Steroids: Not performance enhancing

Steroids: Not performance enhancing

I remember in high school I did a research paper on performance enhancing steroids. It was a while after Ben Johnson, the Canadian sprinter, had been caught for steroid use in the Olympics. I remember reading about Lyle Alzado, a great NFL linebacker who used steroids. Alzado was featured on the cover of a Sports Illustrated article, reading his story got me interested in learning more about steroids.

I never thought about the day that I would take steroids. Of course my steroid use was definitely not performance enhancing, at least not in relation to sports!

Prednisone is one of those drugs that seems to be used for a variety of conditions. It is an immune-suppressant, and in my case was used to help control the effects of Graft versus Host Disease (GVHD). GVHD is the disease that often results after a person has had a transplant from another person, an allogenic transplant technically speaking.

After my first bone marrow transplant I developed a skin rash, which is considered stage 1 GVHD and I was then prescribed prednisone. My doc wrote the script and I went downstairs to the pharmacy at Princess Margaret Hospital. When I handed over my prescription the pharmacist looked at it and said, “this can’t be right.” She called my doc to check and then filled the order. That was foreshadowing.

I started taking 110 mg of prednisone twice a day, that’s 220 mg/day!

Prednisone has a variety of side-effects, some immediate, others with longer-term implications. One of the more immediate changes I noticed was that I could eat about five full meals a day and only needed about three to four hours of sleep a night.

My mind would race non-stop, I had lots of energy, considering what I was used to after transplant, and I’d wake up at 4 a.m. regularly for the day.

I put on about 15 pounds within a few weeks as I was eating anything I could get my hands on, literally! If you love food, this side-effect is not too tough to handle. I was amazed at my appetite. I was recovering from my transplant during the 1999 NHL hockey playoffs and I remember barely being able to make it through the first period after having supper before the game. I’d have a “snack” and that would hold me over until waking for breakfast at 4 a.m.

Complementing my new found energy and appetite I also had some perception issues, which is a major understatement! I called it “Alice in Wonderland Head” as my perception, often sporadically and out of the blue, would go wacky. I’d be in the living room watching tv and all of a sudden the tv would appear to be about 50 feet away, then I’d reach out for my drink on the coffee table and my arm appeared like an Inspector Gadget arm stretching way out away from my body. I’d be walking down the hall of our apartment and the walls would start moving and my balance would go way off.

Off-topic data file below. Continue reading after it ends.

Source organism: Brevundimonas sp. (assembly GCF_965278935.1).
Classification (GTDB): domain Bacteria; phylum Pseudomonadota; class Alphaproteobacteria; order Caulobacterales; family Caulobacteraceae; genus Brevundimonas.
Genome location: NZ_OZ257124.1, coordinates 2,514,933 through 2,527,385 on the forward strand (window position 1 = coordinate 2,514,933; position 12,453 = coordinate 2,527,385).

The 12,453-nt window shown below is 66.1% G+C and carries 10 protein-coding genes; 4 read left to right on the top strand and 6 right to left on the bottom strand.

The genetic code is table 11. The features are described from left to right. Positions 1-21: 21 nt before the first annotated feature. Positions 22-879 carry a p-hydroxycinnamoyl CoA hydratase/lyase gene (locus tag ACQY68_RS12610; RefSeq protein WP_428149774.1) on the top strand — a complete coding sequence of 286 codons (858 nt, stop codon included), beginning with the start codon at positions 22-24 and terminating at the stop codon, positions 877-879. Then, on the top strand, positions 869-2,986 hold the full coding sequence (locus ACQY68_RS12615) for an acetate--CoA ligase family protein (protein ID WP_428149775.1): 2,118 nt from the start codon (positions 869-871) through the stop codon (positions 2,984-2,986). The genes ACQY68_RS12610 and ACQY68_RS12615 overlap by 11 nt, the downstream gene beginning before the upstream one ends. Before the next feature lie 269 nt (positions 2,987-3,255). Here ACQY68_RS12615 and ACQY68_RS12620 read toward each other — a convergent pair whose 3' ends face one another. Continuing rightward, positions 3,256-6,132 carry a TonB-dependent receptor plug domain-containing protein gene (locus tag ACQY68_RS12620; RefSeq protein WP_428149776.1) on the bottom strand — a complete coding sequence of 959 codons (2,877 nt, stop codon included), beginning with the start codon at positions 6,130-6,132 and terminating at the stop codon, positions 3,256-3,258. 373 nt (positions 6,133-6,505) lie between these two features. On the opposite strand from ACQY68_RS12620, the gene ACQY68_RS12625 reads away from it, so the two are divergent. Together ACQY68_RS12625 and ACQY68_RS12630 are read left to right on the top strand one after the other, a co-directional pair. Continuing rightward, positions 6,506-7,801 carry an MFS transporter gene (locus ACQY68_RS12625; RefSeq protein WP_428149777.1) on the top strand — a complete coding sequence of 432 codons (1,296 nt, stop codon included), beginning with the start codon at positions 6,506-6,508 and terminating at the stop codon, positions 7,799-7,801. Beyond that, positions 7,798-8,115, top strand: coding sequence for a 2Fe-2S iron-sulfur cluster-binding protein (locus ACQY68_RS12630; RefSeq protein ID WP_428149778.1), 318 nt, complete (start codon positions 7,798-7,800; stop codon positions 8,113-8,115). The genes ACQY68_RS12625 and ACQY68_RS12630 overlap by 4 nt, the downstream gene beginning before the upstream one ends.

I think this was also largely related to the drug dilantin, which I was required to take due to the high dose of prednisone I was on. The two combined to really play with my head, balance and vision. There was no pain at all, and the only real discomfort came from the foreign feelings and perceptions I experienced.

Over time, Prednisone can also lead to a reduction in bone density, I’ve been tested and fortunately it wasn’t an issue for me, though I was on the drug for a long time. Another side-effect of long-term use is dependency.

Our bodies produce steroids naturally, you can read about it at, however once we take a given amount of prednisone for an extended period of time our body stops producing steroids. When we reduce our dose eventually the body needs to learn to pick up the slack, so to speak. This can take different lengths of time for different people. I also found that the length of time I was on prednisone had an impact.

When I reached the 25mg/day stage I tried a, what I now call radical, drop from 25mg/day to 10mg/day in a 10 day period. A drop of 15 mg/day isn’t necessarily that significant, except when you consider that it was 60 per cent of my daily dose.

At the end of those 10 days my body stopped. I cramped up, everywhere. I was constipated (and I mean damn constipated), my muscles ceased, I went to the ER and we discovered that I had dropped Prednisone too quickly. I resumed my dose and was also given an “oral fleet” to relieve the constipation, I had three doses and I was emptied from almost every possible route! Once I resumed my Prednisone level I started to feel better within a week or two.

I then proceeded to drop my dose much slower and it took me a long time to get rid of the last few mgs. You see Prednisone only comes in 5 mg tablets, thus a drop from 10mg/day to 5mg/day is a 50 per cent drop. I had to learn to play with my doses, and also cut the pills in half to take advantage of the 7.5mg and 2.5mg doses. Last going off I was taking 2.5mg of Prednisone every second, then third, then fourth day until eventually I would forget to take it and still feel fine. I don’t remember exactly, but it seems that I was about a year getting off Prednisone all together after my first transplant.

It was one of those drugs that brought some enjoyable side-effects, as opposed to just making me sick, but it fits in the category as all drugs do as something to take only when absolutely needed.

I’ve been drug free for a long time, many years, and one of my main goals is to keep it that way!

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